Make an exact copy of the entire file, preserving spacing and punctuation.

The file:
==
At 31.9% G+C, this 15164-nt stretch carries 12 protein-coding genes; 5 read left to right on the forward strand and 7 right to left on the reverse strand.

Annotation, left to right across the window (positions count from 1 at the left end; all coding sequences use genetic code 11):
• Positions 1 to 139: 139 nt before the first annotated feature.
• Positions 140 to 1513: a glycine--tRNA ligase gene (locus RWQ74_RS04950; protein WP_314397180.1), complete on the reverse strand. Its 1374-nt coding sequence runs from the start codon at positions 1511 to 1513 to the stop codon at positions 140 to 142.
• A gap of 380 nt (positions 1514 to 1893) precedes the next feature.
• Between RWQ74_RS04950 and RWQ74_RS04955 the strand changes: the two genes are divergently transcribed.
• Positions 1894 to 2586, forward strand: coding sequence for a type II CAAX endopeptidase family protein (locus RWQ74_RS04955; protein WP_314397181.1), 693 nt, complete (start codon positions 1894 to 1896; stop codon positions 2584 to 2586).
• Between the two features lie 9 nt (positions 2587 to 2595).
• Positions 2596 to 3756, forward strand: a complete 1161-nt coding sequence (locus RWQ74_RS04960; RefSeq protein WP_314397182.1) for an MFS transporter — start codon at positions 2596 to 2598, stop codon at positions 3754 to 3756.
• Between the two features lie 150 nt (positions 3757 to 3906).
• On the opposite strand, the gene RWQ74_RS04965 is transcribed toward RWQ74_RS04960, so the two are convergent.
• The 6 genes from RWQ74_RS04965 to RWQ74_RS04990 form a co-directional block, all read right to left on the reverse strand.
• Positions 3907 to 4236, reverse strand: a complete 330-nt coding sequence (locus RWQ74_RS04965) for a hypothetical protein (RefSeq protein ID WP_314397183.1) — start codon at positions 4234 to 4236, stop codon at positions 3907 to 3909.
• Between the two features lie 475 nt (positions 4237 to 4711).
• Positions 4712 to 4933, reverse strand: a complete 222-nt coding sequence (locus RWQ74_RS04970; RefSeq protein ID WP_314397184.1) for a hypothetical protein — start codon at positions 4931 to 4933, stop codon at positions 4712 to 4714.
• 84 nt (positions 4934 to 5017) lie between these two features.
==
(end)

At 31.9% G+C, this 15164-nt stretch carries 12 protein-coding genes; 5 read left to right on the forward strand and 7 right to left on the reverse strand.

Annotation, left to right across the window (positions count from 1 at the left end; all coding sequences use genetic code 11):
• Positions 1 to 139: 139 nt before the first annotated feature.
• Positions 140 to 1513: a glycine--tRNA ligase gene (locus RWQ74_RS04950; protein WP_314397180.1), complete on the reverse strand. Its 1374-nt coding sequence runs from the start codon at positions 1511 to 1513 to the stop codon at positions 140 to 142.
• A gap of 380 nt (positions 1514 to 1893) precedes the next feature.
• Between RWQ74_RS04950 and RWQ74_RS04955 the strand changes: the two genes are divergently transcribed.
• Positions 1894 to 2586, forward strand: coding sequence for a type II CAAX endopeptidase family protein (locus RWQ74_RS04955; protein WP_314397181.1), 693 nt, complete (start codon positions 1894 to 1896; stop codon positions 2584 to 2586).
• Between the two features lie 9 nt (positions 2587 to 2595).
• Positions 2596 to 3756, forward strand: a complete 1161-nt coding sequence (locus RWQ74_RS04960; RefSeq protein WP_314397182.1) for an MFS transporter — start codon at positions 2596 to 2598, stop codon at positions 3754 to 3756.
• Between the two features lie 150 nt (positions 3757 to 3906).
• On the opposite strand, the gene RWQ74_RS04965 is transcribed toward RWQ74_RS04960, so the two are convergent.
• The 6 genes from RWQ74_RS04965 to RWQ74_RS04990 form a co-directional block, all read right to left on the reverse strand.
• Positions 3907 to 4236, reverse strand: a complete 330-nt coding sequence (locus RWQ74_RS04965) for a hypothetical protein (RefSeq protein ID WP_314397183.1) — start codon at positions 4234 to 4236, stop codon at positions 3907 to 3909.
• Between the two features lie 475 nt (positions 4237 to 4711).
• Positions 4712 to 4933, reverse strand: a complete 222-nt coding sequence (locus RWQ74_RS04970; RefSeq protein ID WP_314397184.1) for a hypothetical protein — start codon at positions 4931 to 4933, stop codon at positions 4712 to 4714.
• 84 nt (positions 4934 to 5017) lie between these two features.